In our new place there is no bamboo, or we haven't discovered any. We wont be adding the plant, ever.
 

sihollies

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Thanks for all your input and advice.

I will definately be making a trip to Wickes and will buy your recommended products.

For info: The area I was clearing measured 10m x 9m, so it is is quite large, and it was EVERYWHERE!

When I finally fought the weed back to the 'epicentre', I invested in a cheapish, potentially disposable rep saw along with a quantity of 300mm course wood blades and proceeded to cut squares of approximately 450mm square, soil and all & prised them out with 3x2 and other garden tools .
The clumps that came up were a solid compressed square of the roots/rhizomes.

Absolulutely gruelling task!

Ironically, we decided to try and save a few of the rhizomes and plant them in large pots, well away from any soil/fertile surface and each one that we tried to grow in the pots died within weeks. :)

Anyway, that's my story, so please take heed to all that may be intending to plant this devil of a plant on their property!

Thanks gain for your input
Simon
 

sawdust1

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Japanese Knotweed is worse ! When we moved in here 34 years ago i hired a digger and dug out a pond, spreading
the soil around the garden only to find the stuff was growing in that area, didn't know anything about it then. I do now,
its been a long battle, still spraying the odd stem when they pop up!
 

TobyT

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Thanks for all your input and advice.

I will definately be making a trip to Wickes and will buy your recommended products.

For info: The area I was clearing measured 10m x 9m, so it is is quite large, and it was EVERYWHERE!

When I finally fought the weed back to the 'epicentre', I invested in a cheapish, potentially disposable rep saw along with a quantity of 300mm course wood blades and proceeded to cut squares of approximately 450mm square, soil and all & prised them out with 3x2 and other garden tools .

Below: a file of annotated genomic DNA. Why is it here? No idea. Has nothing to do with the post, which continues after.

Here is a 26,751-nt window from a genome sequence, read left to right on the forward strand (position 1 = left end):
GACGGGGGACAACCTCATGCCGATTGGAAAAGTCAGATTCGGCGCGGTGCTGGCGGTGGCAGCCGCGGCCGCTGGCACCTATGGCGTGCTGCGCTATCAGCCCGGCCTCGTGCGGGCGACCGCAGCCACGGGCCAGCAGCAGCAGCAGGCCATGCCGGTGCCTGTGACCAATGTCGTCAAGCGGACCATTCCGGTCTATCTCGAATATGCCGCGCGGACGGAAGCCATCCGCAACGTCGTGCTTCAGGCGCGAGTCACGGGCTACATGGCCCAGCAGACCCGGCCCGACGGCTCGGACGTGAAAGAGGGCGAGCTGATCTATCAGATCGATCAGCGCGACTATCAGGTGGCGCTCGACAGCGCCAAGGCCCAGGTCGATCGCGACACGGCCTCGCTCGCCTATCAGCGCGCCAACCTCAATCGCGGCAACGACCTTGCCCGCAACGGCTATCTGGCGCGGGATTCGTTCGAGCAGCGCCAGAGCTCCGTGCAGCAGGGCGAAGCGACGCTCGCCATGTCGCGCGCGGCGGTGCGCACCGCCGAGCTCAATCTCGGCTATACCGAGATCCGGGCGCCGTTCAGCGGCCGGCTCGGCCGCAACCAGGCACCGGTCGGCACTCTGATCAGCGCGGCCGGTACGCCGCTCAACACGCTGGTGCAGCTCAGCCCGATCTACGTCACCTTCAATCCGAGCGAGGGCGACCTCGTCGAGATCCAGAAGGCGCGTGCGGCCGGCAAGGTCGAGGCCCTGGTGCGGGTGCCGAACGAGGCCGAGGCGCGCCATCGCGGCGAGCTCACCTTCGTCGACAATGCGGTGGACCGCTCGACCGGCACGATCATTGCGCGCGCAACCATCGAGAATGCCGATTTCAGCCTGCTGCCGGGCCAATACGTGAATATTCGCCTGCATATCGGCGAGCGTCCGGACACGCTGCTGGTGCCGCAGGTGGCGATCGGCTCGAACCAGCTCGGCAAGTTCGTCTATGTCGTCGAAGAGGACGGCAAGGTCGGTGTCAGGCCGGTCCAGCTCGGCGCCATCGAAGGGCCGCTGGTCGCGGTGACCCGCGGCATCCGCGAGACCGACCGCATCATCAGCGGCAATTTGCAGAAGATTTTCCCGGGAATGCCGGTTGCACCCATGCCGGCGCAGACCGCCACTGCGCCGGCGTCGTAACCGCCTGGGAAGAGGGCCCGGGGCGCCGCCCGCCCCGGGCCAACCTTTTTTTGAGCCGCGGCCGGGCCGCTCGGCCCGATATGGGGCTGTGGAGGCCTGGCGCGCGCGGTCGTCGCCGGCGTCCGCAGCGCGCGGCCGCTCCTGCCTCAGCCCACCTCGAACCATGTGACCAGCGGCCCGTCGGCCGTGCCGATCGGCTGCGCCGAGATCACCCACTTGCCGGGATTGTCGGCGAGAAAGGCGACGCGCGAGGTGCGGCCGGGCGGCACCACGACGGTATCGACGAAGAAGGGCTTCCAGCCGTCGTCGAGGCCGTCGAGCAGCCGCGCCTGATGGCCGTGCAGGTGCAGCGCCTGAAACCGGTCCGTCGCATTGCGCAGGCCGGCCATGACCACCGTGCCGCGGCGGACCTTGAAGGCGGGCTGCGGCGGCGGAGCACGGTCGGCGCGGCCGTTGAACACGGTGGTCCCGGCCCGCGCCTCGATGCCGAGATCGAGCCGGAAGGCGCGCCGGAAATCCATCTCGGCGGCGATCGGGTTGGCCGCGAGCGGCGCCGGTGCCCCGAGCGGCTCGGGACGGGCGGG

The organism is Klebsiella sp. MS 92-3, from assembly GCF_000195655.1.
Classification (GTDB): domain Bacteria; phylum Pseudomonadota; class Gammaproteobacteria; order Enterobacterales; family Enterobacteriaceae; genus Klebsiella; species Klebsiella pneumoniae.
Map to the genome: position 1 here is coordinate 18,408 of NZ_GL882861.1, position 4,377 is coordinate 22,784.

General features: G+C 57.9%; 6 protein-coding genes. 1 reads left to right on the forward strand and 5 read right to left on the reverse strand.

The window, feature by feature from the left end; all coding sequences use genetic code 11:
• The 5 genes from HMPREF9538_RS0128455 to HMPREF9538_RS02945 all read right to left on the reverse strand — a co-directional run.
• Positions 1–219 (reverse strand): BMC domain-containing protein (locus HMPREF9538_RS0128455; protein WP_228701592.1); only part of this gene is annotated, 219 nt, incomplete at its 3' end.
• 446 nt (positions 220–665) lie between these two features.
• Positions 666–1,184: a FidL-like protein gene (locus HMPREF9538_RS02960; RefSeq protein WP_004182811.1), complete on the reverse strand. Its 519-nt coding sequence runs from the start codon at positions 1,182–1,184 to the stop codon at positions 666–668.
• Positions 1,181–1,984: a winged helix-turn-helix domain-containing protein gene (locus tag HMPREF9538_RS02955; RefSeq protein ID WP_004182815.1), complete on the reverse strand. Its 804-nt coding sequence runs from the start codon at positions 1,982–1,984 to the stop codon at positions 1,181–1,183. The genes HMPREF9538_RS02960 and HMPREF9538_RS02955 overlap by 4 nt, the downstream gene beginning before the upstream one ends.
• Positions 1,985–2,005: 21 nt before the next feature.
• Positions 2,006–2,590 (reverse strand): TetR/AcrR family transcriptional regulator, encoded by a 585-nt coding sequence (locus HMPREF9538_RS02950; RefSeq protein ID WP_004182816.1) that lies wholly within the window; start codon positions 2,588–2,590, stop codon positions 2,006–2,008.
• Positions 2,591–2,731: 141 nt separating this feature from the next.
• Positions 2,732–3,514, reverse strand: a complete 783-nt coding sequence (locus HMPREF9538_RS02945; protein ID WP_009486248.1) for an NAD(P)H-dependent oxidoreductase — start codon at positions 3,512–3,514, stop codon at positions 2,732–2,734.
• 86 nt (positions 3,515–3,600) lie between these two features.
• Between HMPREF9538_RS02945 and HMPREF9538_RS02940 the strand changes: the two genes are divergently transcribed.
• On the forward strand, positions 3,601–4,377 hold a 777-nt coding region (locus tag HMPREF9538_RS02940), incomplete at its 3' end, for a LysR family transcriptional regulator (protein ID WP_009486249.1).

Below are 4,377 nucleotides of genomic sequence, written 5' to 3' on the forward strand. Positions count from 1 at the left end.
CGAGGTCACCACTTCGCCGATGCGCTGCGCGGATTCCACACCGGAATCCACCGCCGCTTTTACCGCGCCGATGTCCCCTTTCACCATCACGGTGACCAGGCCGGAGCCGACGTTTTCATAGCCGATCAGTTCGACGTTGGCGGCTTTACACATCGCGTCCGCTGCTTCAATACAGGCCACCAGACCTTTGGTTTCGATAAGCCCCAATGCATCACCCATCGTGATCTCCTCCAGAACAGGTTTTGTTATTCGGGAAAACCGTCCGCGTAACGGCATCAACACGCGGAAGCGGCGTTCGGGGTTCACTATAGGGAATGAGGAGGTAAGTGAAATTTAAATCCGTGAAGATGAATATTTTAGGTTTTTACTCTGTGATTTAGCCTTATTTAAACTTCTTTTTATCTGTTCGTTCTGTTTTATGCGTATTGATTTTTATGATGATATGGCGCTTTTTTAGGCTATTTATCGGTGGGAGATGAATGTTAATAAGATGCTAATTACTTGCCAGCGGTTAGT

The clumps that came up were a solid compressed square of the roots/rhizomes.

Absolulutely gruelling task!

Ironically, we decided to try and save a few of the rhizomes and plant them in large pots, well away from any soil/fertile surface and each one that we tried to grow in the pots died within weeks. :)

Anyway, that's my story, so please take heed to all that may be intending to plant this devil of a plant on their property!

Thanks gain for your input
Simon
I have a lot of bamboo that was planted by previous owners. Over lockdown I got my exercise by digging out the spreading rhizomes. Some had travelled over 10m underneath gravel and root barrier and then punched it's way up. It had also punched it's way through builders plastic sheet that had been used to line the raised beds that it was planted in. I've now trenched 70cm deep around all the remaining bamboo and inserted tree root barrier, which is essentially 1.5mm reinforced plastic sheet. I'm not expecting this to be 100% but enough for me to keep an eye on. Planting it in pots is not a guarantee either, I have seen it make it's way through a crack in a buried pot. If there a rhizome in any root sections left in the ground then they can grow, I've seen shoots from pieces about 5cm long. The energy the shoot has to grow is in the rhizome; if you chop the shoot down that grows from the one rhizome it is unlikely to grow again, but as a root may have multiple rhizomes this maybe need to be repeated over a couple of years. A landscape gardener friend of mine says that best way to remove it completely is with a JCB and a blowtorch; personally I say 'nuke it from space, it's the only way to be sure'.

If you had a hard matted section it's likely you had a clumping bamboo type. These grow slowly, but the growth is strong enough to crack concrete. The running type bamboos spread much quicker but have less strength. Unfortunately clumping bamboos can send off runners on occasion. Guess how I know.
 

TobyT

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Just pray you never have Mares Tail.:(
Just looked that up. Yep, seems worse than bamboo, if perhaps less destructive.
"The creeping rhizomes of this pernicious plant may go down as deep as 2m (7ft) below the surface, making them hard to remove by digging out, especially if they invade a border. They often enter gardens by spreading underground from neighbouring properties or land." RHS.